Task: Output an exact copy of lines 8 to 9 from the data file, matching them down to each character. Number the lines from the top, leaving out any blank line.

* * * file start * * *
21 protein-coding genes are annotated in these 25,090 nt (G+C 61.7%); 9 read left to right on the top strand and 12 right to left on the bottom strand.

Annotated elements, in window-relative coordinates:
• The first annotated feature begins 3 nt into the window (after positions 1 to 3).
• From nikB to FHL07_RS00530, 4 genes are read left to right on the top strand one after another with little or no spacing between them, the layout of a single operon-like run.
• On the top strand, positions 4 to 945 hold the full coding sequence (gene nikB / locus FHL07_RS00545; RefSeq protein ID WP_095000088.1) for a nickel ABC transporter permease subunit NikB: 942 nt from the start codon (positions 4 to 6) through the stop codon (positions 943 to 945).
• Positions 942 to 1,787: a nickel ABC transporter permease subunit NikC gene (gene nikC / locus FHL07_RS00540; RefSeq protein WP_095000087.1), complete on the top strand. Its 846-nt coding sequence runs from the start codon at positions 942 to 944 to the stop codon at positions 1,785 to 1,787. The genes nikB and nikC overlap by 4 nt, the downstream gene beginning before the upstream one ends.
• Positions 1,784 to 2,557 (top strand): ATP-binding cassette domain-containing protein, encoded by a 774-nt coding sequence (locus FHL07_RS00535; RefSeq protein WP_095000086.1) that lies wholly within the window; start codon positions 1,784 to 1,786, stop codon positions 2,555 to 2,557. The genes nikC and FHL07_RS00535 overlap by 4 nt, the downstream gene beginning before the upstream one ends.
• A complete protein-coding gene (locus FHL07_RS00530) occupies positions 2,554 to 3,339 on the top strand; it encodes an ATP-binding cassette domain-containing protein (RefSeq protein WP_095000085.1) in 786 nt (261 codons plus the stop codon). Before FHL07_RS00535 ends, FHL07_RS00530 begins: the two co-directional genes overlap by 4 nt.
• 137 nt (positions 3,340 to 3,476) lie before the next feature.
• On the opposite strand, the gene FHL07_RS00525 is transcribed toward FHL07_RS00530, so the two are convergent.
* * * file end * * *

• A complete protein-coding gene (locus FHL07_RS00530) occupies positions 2,554 to 3,339 on the top strand; it encodes an ATP-binding cassette domain-containing protein (RefSeq protein WP_095000085.1) in 786 nt (261 codons plus the stop codon). Before FHL07_RS00535 ends, FHL07_RS00530 begins: the two co-directional genes overlap by 4 nt.
• 137 nt (positions 3,340 to 3,476) lie before the next feature.